LncRNA H19 promotes vascular inflammation and abdominal aortic aneurysm formation by functioning as a competing endogenous RNA.
      ]
      PVT1MMP-2/9,Overexpression of PVT1 promotes apoptosis and phenotype switching[
      • Zhang Z.
      • Zou G.
      • Chen X.
      • et al.
      Knockdown of lncRNA PVT1 inhibits vascular smooth muscle cell apoptosis and extracellular matrix disruption in a murine abdominal aortic aneurysm model.
      ]
      GAS5TGFβ/SMAD3 signaling; miR-223;VSMC differentiation; knockdown of GAS5 inhibits endothelial progenitor cells proliferation and promotes senescence[
      • Wang Y.N.
      • Shan K.
      • Yao M.D.
      • et al.
      Long noncoding RNA-GAS5: a novel regulator of hypertension-induced vascular remodeling.
      ,
      • Tang R.
      • Zhang G.
      • Wang Y.C.
      • et al.
      The long non-coding RNA GAS5 regulates transforming growth factor beta (TGF-beta)-induced smooth muscle cell differentiation via RNA Smad-binding elements.
      ,
      • Yao J.
      • Shi Z.
      • Ma X.
      • et al.
      lncRNA GAS5/miR-223/NAMPT axis modulates the cell proliferation and senescence of endothelial progenitor cells through PI3K/AKT signaling.
      ]
      SENCRFIL1, CKAP4Mediates cellular phenotypes, migration, EC adherens junctions[
      • Bell R.D.
      • Long X.
      • Lin M.
      • et al.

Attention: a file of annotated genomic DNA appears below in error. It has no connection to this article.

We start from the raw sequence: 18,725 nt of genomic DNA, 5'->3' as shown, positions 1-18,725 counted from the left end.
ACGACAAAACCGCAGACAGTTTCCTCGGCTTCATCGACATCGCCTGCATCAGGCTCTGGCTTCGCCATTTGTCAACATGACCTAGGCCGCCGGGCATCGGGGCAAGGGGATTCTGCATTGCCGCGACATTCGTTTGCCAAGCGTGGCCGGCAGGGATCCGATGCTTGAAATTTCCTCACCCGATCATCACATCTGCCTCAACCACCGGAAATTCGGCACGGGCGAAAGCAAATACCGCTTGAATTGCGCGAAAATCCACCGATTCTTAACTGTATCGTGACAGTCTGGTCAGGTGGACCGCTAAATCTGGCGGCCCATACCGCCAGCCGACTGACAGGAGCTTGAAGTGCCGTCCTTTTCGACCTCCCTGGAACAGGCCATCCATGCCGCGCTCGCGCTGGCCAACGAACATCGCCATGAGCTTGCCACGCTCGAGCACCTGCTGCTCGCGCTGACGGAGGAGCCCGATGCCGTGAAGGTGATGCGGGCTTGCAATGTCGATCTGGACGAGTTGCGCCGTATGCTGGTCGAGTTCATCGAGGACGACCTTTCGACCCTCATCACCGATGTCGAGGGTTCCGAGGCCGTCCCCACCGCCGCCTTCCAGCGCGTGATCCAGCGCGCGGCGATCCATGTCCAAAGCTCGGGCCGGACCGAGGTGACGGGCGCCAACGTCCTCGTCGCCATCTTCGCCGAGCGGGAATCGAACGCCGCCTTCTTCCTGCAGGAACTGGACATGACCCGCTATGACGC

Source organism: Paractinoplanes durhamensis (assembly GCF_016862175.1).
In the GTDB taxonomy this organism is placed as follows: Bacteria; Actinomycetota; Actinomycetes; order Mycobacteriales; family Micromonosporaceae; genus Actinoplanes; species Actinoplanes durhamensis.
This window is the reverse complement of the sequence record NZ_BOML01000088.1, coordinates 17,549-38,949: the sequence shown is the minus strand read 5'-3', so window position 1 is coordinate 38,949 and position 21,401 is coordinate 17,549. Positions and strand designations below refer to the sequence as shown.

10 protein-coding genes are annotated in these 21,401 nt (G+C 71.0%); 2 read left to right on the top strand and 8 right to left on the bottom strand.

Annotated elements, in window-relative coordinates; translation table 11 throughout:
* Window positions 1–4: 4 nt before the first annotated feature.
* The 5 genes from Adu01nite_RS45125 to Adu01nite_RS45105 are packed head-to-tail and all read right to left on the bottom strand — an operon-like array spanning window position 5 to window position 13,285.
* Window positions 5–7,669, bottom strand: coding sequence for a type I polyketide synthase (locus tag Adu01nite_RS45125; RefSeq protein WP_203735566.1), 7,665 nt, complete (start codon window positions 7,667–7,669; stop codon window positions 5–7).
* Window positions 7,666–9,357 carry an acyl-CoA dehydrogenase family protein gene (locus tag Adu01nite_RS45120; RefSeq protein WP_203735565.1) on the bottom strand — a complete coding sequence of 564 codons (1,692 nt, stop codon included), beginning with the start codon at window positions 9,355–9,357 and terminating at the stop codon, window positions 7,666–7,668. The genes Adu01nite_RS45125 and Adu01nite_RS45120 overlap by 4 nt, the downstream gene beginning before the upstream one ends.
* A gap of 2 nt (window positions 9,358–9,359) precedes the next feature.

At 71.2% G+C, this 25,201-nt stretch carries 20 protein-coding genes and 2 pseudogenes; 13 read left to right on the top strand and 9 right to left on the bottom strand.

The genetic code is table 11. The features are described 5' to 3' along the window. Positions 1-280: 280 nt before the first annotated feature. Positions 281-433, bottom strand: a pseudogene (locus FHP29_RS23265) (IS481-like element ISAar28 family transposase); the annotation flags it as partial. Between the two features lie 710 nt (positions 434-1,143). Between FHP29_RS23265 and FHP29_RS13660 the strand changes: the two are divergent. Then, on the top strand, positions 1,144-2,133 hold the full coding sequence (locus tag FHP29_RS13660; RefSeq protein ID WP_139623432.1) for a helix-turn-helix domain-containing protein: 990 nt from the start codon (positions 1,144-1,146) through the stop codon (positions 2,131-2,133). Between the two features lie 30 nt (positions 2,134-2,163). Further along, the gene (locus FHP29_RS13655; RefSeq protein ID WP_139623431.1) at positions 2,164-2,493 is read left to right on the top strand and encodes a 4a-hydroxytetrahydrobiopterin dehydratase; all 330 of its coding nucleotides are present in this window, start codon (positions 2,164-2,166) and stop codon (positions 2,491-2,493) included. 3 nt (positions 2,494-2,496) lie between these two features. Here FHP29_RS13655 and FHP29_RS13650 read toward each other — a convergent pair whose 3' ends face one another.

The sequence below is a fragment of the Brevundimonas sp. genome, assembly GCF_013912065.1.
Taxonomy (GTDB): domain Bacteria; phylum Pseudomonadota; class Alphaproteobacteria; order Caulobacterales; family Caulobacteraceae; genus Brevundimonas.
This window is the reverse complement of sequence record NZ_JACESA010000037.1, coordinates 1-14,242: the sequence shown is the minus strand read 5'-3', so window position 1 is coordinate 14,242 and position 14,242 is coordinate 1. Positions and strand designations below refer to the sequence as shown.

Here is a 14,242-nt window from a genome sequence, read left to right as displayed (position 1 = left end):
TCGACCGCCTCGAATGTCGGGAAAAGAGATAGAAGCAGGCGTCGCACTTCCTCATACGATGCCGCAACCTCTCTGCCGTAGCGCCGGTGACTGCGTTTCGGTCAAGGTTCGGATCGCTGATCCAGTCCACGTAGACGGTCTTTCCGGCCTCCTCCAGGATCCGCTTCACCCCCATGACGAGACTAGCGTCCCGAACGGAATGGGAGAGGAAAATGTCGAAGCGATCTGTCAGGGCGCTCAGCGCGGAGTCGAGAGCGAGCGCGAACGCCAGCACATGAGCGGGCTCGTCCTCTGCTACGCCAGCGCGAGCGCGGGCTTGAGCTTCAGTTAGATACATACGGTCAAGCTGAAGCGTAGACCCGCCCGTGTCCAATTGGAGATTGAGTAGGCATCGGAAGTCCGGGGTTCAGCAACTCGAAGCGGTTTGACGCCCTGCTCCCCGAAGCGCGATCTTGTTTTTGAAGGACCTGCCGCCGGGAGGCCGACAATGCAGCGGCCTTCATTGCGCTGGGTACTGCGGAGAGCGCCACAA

Identification and initial functional characterization of a human vascular cell-enriched long noncoding RNA.
      ,
      • Boulberdaa M.
      • Scott E.
      • Ballantyne M.
      • et al.
      A role for the long noncoding RNA SENCR in commitment and function of endothelial cells.
      ,
      • Lyu Q.
      • Xu S.
      • Lyu Y.
      • et al.
      SENCR stabilizes vascular endothelial cell adherens junctions through interaction with CKAP4.
      ]
      MYOSLIDMKL1/SRF, TGFβ-1/SMAD pathwaysVSMC phenotypes; promotes VSMC differentiation and attenuates proliferation[
      • Zhao J.
      • Zhang W.
      • Lin M.
      • et al.
      MYOSLID is a novel serum response factor-dependent long noncoding RNA that amplifies the vascular smooth muscle differentiation program.
      ]
      SMILRHAS2Knockdown of SMILR reduces VSMC proliferation[
      • Ballantyne M.D.
      • Pinel K.
      • Dakin R.
      • et al.
      Smooth muscle enriched long noncoding RNA (SMILR) regulates cell proliferation.
      ]
      NEATWDR5VSMC phenotypes; promotes VSMC proliferation and migration[
      • Ahmed A.S.I.
      • Dong K.
      • Liu J.
      • et al.
      Long noncoding RNA NEAT1 (nuclear paraspeckle assembly transcript 1) is critical for phenotypic switching of vascular smooth muscle cells.
      ]
      Lnc-ang362miR-221/222Promotes proliferation[
      • Leung A.
      • Trac C.
      • Jin W.
      • et al.
      Novel long noncoding RNAs are regulated by angiotensin II in vascular smooth muscle cells.
      ]